I have always wanted to go to China and see the Great Wall, and last year I finally had to opportunity to do so, as I travelled to Beijing and Inner Mongolia to undertake research for my novel The Blue Rose.
In this novel, my Welsh gardener David travels to China as part of the British embassy to the emperor, led by Lord Macartney. The ambassador wished to persuade the Chinese emperor to open up trade with Britain, which was suffering a huge trade imbalance as the English bought up vast quantities of tea, silk, porcelain and the gorgeous blooms of peonies, camellias, jasmine, magnolias and other exotic Chinese flowers (including the ever-blowing, blood-red rose that is at the heart of my novel).
I travelled with my son Ben, who had just turned twenty. We flew first to Beijing, and had a few days there exploring the old quarter. It was remarkably close to what it must have been like in 1792, when the ambassador and his entourage travelled inside the city walls, among the first Westerners permitted within. My son Ben is very tall, with fair skin and blue-grey eyes, and it was interesting to see how much attention he attracted as we explored the narrow alleyways. It gave me a fascinating insight into what the men of the British embassy must have felt like as they walked the same streets, dressed in their tight breeches and tricorn hats, many of them wearing powdered wigs on their heads.
This is how I wrote the scene in The Blue Rose:
The embassy reached Peking on the 21st of August.
Lord Macartney and Sir George and his son were carried in red lacquer palanquins, gaudily painted with golden dragons, but the rest of the entourage were crammed into common hired carts, with a roof of coarse straw matting. The horses were raw-boned and harnessed with rope, and no attempt had been made to match one to the other. It took seventy carts to carry them all, with four hundred porters trudging ahead, carrying the baggage.
‘This is not how the British embassy should be received!’ Anderson cried. ‘Where is the pomp and spectacle, the magnificence of one great nation welcoming another? Are we not the first nation in the west and China the first nation in the east?’
David and Scotty and a few of the other young men preferred to ride, and – after a great deal of argy-bargy complicated by the language divide – were at last given some short rough-coated ponies to ride, with gaudy over-decorated saddles and bridles. It was a relief to be free of the carts, though, which had no springs of any kind, and David relished the chance to see more of the countryside.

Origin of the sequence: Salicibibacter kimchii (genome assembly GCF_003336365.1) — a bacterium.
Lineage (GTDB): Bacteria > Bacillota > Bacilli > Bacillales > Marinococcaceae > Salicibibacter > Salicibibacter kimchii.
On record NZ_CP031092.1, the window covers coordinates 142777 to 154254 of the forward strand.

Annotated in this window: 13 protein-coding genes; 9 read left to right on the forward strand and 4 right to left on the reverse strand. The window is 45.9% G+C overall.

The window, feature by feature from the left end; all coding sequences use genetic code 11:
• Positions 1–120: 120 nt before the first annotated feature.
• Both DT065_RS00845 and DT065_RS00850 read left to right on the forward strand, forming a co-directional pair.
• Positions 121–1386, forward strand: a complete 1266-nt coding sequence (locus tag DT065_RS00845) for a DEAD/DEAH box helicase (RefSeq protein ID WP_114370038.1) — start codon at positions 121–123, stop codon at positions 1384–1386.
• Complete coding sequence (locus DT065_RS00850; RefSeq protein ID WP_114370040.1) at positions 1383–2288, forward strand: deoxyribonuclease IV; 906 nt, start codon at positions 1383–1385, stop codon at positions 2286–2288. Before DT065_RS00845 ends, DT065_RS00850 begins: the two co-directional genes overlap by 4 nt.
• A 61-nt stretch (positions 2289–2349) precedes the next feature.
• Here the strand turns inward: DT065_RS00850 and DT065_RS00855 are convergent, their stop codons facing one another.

Thousands of people had gathered to watch the procession, climbing the ancient willow trees to see more clearly or pushing so close on to the highway that the Chinese soldiers had to beat them back. Some were struck with wonder and fear, hiding their children behind their gowns. Many others pointed and made unpleasant scoffing sounds. Some even spat.
‘Why do they stare so?’ David asked uncomfortably.
‘They think you devils,’ Father Li explained, in his oddly accented Latin. ‘In Chinese theatre, only devils wear such tight clothes, or have red hair. And your eyes are wild beast eyes, devil eyes.’
‘Maybe I should wear tinted spectacles,’ David muttered, and fixed his gaze on the dusty road.
At last the city walls of Peking reared above them, nearly fifty feet tall and immensely thick. One could have galloped a horse along the wall’s broad top. As the ambassador approached the wall, he was welcomed by the ritual firing of guns, which cast a pall of smoke over the scene. Refreshments of cold fruit and drinks were given to the hot and perspiring foreigners within the shelter of the gate. Then they were ushered into the city, the mandarins leading the way, their servants shading them with silk parasols, soldiers keeping back the crowds with whips.
The road was lined with shops decorated with tall gilded pillars and intricately carved woodwork. Long banners hung with Chinese characters swayed in the breeze. Old men scurried ahead of the entourage, sprinkling water on the roads to keep the dust down.
Riding on his pony, David was able to see over the heads of the teeming crowds and down the narrow alleyways, lined with rows of dilapidated grey houses with grey tiles. They were so low and uniform, and so lacking in windows, it looked like an encampment of army tents.
Men with long bamboo poles resting on their shoulders carried straw baskets filled with persimmons and dragon fruit. A young man in a loose robe and flapping queue ran past, clutching rolls of brightly coloured silks under his arms. An old pedlar with a weathered face and no teeth sat behind a table piled high with desiccated bats, dried snakes in stiff coils, animal horns, ginseng and severed tiger paws.
One shop had a display of exquisite porcelain plates and jars, decorated with sinuous dragons or graceful designs of cobalt-blue roses and peonies. Another shop sold coffins carved from incense cedar, the lid sweeping upwards at either end like the eaves of a temple. A silversmith bent over his work in a window, the tink-tink-tink of his hammer cutting through the clamour of the crowd.
In flimsy street-stalls, blind fortune-tellers read horoscopes, singers warbled to the accompaniment of strangely shaped stringed instruments, and storytellers beguiled their audiences with tales of love, betrayal and reunion.